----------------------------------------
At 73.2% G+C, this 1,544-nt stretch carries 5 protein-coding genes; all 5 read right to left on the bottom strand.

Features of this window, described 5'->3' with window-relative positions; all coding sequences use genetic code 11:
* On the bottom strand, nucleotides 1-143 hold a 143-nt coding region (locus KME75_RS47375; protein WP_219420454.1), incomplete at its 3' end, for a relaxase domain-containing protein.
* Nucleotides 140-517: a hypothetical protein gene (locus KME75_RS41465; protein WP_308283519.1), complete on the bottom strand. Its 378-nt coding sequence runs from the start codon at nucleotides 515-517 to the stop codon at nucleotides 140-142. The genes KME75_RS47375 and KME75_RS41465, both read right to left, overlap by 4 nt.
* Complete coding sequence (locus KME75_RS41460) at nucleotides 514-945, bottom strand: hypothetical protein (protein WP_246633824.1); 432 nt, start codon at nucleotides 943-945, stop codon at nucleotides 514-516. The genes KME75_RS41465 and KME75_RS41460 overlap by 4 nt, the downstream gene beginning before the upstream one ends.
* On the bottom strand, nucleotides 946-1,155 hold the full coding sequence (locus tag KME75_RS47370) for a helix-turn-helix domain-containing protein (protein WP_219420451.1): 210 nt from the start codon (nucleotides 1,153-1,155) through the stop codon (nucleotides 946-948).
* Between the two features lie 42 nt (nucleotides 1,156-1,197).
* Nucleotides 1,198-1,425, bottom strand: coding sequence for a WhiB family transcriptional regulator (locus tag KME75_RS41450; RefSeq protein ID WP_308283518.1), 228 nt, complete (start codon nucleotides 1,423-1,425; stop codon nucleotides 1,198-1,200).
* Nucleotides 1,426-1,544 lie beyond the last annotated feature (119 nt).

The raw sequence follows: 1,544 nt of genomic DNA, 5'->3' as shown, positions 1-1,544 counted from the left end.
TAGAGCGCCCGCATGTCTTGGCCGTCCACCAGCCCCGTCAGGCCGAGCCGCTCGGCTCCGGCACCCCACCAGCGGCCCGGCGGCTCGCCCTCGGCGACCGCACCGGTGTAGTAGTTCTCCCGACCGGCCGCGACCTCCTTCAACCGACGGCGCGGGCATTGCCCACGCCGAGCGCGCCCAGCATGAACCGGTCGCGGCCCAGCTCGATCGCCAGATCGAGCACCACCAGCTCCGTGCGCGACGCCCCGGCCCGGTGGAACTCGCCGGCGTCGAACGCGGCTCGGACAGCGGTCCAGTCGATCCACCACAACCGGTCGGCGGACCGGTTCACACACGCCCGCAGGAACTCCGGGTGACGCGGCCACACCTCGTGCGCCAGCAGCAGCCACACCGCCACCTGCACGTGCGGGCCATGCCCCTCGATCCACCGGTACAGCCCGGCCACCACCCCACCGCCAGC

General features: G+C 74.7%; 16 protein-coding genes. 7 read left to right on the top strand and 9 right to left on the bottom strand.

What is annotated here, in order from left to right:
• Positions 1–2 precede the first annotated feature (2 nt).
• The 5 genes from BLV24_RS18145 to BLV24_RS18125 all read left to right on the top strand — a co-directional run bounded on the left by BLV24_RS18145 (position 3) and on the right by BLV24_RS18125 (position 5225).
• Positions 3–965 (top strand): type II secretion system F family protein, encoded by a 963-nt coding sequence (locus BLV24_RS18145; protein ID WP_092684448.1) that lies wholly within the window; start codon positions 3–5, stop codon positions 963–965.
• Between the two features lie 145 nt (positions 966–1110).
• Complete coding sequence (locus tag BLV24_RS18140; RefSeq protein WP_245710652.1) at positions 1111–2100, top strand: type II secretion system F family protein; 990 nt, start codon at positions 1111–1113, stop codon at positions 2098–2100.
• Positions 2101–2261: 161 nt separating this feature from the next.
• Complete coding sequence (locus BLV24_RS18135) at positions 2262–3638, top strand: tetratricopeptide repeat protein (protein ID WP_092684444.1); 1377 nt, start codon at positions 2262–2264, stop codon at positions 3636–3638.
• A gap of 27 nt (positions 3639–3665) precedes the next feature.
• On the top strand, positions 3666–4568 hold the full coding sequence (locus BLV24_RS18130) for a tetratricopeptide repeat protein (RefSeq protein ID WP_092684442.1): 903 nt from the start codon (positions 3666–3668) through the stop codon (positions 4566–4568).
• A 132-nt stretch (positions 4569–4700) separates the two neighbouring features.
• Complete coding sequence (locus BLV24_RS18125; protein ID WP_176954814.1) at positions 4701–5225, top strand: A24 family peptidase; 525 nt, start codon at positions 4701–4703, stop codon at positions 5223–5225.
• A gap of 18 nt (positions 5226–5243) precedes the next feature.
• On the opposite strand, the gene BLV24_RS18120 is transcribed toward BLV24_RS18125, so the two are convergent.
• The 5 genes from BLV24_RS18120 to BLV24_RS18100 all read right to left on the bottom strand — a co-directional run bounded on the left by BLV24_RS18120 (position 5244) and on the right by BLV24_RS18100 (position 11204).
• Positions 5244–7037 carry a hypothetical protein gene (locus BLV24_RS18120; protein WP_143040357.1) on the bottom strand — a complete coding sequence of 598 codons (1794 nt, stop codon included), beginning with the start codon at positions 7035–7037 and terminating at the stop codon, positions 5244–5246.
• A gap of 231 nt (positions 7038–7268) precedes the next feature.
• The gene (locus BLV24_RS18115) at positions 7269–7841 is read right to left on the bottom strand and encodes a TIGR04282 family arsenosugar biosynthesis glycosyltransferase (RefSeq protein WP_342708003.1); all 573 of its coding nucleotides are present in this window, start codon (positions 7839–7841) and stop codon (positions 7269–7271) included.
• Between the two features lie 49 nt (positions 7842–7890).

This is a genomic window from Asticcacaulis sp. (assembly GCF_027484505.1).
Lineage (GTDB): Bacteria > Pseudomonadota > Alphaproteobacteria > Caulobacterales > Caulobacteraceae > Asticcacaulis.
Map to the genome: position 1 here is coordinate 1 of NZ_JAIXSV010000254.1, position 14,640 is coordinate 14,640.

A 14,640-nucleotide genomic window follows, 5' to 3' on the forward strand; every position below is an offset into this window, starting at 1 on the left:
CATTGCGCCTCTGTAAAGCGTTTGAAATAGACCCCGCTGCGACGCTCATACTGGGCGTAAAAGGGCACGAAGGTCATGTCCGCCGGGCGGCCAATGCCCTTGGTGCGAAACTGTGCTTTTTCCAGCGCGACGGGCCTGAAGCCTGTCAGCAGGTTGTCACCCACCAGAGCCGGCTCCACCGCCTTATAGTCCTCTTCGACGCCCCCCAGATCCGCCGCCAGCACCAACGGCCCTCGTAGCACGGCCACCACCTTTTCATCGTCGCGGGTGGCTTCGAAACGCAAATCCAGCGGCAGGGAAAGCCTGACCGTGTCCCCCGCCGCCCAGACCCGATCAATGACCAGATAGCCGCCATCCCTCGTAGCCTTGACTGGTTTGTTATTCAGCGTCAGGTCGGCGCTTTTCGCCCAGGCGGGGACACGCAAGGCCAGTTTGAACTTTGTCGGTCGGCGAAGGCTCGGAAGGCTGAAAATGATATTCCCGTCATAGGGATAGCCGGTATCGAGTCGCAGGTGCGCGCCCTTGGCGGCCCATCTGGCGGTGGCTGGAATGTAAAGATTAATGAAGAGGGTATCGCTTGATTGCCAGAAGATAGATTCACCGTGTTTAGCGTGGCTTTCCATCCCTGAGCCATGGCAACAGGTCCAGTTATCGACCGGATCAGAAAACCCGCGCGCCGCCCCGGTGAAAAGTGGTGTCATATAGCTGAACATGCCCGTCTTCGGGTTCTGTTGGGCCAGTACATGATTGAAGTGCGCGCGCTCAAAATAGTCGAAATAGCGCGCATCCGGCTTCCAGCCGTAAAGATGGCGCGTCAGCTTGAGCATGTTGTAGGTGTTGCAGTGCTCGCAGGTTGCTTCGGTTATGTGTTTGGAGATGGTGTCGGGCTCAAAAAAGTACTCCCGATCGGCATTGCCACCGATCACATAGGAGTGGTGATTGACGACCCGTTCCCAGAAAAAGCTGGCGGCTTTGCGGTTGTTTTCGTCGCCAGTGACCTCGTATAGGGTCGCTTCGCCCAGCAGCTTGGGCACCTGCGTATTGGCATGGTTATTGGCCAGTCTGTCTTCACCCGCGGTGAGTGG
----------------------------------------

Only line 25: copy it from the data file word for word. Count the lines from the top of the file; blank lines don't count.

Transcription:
• A gap of 18 nt (positions 5226–5243) precedes the next feature.